Valve rolled out Steam Direct today to developers. This spiritual successor to Steam Greenlight promises a few changes that will maybe make it not suck as much as Greenlight did. With any luck, it will perhaps cut back on the number of low to no effort games. Perhaps.

Valve talks a bit about what happened to the near 3,400 titles that remained on Greenlight.
The end of Greenlight
Last week, we disabled new submissions and voting via Greenlight and have been reviewing the remaining submissions. As of today, we've greenlit many of the remaining 3,400 titles that were remaining in Greenlight. There are a number of titles that we could not Greenlight, due to insufficient voter data or concerns about the game reported by voters. Titles that are not ultimately Greenlit may still be brought to Steam via Steam Direct, provided they meet our basic criteria of legality and appropriateness.

If you are a developer with a submission in Greenlight that was not Greenlit, you may be able to request a refund if you meet the following criteria:
• If your current submission in Greenlight is your only submission, and it has not been Greenlit, or
• If you have more than one submission and none of them have been Greenlit.

If one of these situations applies to you, please visit the Steam help site and select the "purchases" category to find your Greenlight submission fee purchase and request a refund.

Next Steps For Steam
With this transition to Steam Direct, we'll be keeping an eye on new submissions and making adjustments as necessary. We aren't quite sure whether there will be a lot more new submissions, just a bit more, or even fewer. It's most likely that there will be an initial surge of new submissions and then a new rate somewhat higher than what was coming through Greenlight.

Our analysis suggests that quite a bit of the previous volume of submissions to Greenlight was motivated by trading card abuse, which we detailed in our blog post Changes to Trading Cards. With the changes detailed in that blog post, we expect there is a category of game-shaped objects that are unlikely to be worth someone paying even $100 to bring to Steam. So that will likely lower the rate of incoming new titles somewhat. But, Steam Direct also intentionally provides a more transparent and predictable path for new game developers, which is something we heard held back many developers, especially in non-Western countries.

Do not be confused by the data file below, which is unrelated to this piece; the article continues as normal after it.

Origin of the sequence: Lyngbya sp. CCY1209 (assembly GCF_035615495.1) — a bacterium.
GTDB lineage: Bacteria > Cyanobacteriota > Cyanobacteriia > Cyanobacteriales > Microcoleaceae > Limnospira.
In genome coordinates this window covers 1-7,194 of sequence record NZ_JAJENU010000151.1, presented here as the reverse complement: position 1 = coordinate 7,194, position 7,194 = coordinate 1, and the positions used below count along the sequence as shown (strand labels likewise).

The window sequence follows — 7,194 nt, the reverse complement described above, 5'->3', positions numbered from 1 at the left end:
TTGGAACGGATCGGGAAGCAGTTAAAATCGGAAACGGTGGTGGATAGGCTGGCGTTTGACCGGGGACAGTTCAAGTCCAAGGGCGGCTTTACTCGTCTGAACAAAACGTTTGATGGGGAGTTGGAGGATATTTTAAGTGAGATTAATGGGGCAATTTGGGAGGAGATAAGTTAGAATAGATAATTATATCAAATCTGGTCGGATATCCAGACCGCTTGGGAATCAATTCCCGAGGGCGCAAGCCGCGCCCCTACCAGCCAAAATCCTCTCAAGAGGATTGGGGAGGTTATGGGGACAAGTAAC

After Steam Direct has been up and running for a while, we'll share some analysis of what (if any) changes in volume of submissions or behavior of developers. We also appreciate the scrutiny and feedback from developers and players (such as Lars Doucet and Sergey Galyonkin) that keep holding us accountable, making smart suggestions, and digging into our changes because this whole wonderful platform exists to serve you.

We also have work well under way for more improvements and new features to expand and improve the Steam store.

We're in the progress of completing some major updates to the Steam Curator system as detailed in our previous post here. We're also quite a ways into rewriting the core of our recommendation engine to better predict which games any given user might find most exciting. And we're also in the process of updating various sections of the Steam store that haven't received as much recent attention as the home page.